3R optical regenerator improves bit-error ratio

Researchers at the University of Sydney (Sydney, Australia) have demonstrated a reamplification, reshaping, and retiming (3R) optical regenerator architecture that can improve the bit-error ratio (BER) of a signal passing through it.

Researchers at the University of Sydney (Sydney, Australia) have demonstrated a reamplification, reshaping, and retiming (3R) optical regenerator architecture that can improve the bit-error ratio (BER) of a signal passing through it. Typical 2R (reamplifying and reshaping)) and 3R regenerators provide output power based only on instantaneous input power; a noisy input signal exits such regenerators with a BER that is degraded or at best identical to the input BER.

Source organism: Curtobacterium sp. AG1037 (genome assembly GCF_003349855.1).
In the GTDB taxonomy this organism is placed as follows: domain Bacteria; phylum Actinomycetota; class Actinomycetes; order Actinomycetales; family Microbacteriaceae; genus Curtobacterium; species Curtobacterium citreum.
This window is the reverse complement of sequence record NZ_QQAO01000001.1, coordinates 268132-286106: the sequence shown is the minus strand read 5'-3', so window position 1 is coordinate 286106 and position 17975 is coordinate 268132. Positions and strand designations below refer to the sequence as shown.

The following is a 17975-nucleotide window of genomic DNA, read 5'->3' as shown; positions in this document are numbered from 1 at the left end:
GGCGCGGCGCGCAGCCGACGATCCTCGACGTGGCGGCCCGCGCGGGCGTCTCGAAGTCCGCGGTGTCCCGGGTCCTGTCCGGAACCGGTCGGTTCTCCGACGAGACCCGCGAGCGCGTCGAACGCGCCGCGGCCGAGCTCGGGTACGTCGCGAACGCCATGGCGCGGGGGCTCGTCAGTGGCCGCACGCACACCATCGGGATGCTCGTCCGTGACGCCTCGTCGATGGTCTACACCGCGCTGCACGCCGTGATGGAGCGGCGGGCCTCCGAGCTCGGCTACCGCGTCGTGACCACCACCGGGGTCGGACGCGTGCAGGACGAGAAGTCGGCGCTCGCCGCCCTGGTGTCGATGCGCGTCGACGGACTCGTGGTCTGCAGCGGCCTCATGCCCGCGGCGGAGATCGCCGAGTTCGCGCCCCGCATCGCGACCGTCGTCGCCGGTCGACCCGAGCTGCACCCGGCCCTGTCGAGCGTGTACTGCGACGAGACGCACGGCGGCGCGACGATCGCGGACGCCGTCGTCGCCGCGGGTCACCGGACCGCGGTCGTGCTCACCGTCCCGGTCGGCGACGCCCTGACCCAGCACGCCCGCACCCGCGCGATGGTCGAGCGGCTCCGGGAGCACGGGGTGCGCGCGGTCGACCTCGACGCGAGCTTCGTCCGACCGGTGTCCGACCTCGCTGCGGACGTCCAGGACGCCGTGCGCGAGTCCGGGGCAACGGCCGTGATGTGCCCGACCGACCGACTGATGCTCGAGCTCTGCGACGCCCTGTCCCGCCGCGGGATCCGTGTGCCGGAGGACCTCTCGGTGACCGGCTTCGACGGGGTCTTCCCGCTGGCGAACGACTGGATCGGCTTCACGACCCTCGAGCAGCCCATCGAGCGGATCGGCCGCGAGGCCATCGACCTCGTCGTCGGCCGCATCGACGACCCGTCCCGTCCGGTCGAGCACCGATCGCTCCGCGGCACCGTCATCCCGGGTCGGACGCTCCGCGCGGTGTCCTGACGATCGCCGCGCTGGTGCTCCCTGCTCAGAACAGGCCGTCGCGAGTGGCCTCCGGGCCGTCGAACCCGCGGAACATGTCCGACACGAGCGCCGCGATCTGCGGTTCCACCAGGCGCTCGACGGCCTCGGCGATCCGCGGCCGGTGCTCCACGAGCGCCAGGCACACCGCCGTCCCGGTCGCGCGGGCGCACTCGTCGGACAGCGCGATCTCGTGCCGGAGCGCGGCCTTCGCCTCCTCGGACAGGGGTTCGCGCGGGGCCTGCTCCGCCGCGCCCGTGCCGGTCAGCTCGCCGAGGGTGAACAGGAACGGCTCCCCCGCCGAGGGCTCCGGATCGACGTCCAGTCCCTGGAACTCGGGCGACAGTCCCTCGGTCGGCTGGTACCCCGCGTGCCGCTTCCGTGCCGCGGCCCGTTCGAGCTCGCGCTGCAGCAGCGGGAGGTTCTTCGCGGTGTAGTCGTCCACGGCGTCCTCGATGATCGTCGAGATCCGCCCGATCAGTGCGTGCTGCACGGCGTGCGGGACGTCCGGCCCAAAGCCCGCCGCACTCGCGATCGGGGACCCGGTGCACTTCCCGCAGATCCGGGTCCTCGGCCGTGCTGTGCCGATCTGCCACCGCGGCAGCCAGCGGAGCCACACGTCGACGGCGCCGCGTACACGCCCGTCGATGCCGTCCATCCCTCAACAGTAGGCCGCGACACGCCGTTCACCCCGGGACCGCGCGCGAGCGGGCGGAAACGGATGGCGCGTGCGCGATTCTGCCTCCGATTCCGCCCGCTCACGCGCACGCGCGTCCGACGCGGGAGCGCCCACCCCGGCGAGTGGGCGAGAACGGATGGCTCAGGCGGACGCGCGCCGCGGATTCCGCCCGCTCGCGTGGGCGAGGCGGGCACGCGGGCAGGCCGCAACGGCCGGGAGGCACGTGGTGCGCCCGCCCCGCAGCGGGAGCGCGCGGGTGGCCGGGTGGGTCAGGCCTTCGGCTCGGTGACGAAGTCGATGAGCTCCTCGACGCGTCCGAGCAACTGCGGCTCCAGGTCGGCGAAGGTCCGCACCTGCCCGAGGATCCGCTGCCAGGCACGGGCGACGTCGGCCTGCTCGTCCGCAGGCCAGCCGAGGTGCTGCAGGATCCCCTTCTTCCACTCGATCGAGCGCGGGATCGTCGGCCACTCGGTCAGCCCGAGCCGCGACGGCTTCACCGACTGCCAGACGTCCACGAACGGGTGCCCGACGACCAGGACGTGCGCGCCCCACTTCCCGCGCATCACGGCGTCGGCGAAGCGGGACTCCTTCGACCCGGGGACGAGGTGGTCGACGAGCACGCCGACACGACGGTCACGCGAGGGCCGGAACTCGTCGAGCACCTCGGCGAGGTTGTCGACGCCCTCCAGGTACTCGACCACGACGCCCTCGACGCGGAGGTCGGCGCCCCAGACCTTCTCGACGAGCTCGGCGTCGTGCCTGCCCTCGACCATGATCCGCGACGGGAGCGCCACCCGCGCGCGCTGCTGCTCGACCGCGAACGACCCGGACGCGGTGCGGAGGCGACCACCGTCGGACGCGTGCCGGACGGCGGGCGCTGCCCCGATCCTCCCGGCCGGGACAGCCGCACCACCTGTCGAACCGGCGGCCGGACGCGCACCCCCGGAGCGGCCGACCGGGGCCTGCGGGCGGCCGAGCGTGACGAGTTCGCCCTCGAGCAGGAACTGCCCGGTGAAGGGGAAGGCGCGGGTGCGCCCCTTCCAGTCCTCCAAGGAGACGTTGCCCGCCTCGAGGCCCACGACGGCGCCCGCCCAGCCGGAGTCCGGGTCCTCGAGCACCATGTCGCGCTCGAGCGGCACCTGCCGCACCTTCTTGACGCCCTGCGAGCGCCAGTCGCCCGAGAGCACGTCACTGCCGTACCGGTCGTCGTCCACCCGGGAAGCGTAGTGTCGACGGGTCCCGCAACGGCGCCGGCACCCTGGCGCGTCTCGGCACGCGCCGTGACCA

The Australian researchers present a 2R and a 3R regeneration architecture that improves BER based on the principle of nonlinear spectral broadening (for 2R) or nonlinear spectral shifting (for 3R), followed by filtering, experimentally showing that the 3R regenerator discriminates pulses of different widths by assigning them different power transfer functions. With their 3R architecture, they demonstrated BER improvement of a noisy signal by four orders of magnitude, from 3 × 10-6 without the regenerator to 2 × 10-10, and expect further BER improvement with optimization of regenerator parameters. Contact Martin Rochette atrochette@physics.usyd.edu.au or rochette@photonics.ece.mcgill.

More in Research